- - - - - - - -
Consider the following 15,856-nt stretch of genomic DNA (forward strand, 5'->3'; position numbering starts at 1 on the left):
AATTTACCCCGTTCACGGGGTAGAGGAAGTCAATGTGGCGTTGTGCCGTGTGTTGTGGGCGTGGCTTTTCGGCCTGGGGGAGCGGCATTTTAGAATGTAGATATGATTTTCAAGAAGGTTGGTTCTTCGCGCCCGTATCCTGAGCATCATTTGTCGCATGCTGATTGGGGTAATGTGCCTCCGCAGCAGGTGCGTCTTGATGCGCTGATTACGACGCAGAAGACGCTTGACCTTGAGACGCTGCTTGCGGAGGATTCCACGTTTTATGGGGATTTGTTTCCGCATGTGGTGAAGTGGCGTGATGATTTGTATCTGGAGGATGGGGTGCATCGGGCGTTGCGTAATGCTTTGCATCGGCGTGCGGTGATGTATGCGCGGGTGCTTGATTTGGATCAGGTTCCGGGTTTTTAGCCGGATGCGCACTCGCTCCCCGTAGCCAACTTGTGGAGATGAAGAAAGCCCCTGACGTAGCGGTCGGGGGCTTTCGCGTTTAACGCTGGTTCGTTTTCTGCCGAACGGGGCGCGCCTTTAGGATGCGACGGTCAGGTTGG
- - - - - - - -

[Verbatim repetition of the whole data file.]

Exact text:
Consider the following 15,856-nt stretch of genomic DNA (forward strand, 5'->3'; position numbering starts at 1 on the left):
AATTTACCCCGTTCACGGGGTAGAGGAAGTCAATGTGGCGTTGTGCCGTGTGTTGTGGGCGTGGCTTTTCGGCCTGGGGGAGCGGCATTTTAGAATGTAGATATGATTTTCAAGAAGGTTGGTTCTTCGCGCCCGTATCCTGAGCATCATTTGTCGCATGCTGATTGGGGTAATGTGCCTCCGCAGCAGGTGCGTCTTGATGCGCTGATTACGACGCAGAAGACGCTTGACCTTGAGACGCTGCTTGCGGAGGATTCCACGTTTTATGGGGATTTGTTTCCGCATGTGGTGAAGTGGCGTGATGATTTGTATCTGGAGGATGGGGTGCATCGGGCGTTGCGTAATGCTTTGCATCGGCGTGCGGTGATGTATGCGCGGGTGCTTGATTTGGATCAGGTTCCGGGTTTTTAGCCGGATGCGCACTCGCTCCCCGTAGCCAACTTGTGGAGATGAAGAAAGCCCCTGACGTAGCGGTCGGGGGCTTTCGCGTTTAACGCTGGTTCGTTTTCTGCCGAACGGGGCGCGCCTTTAGGATGCGACGGTCAGGTTGG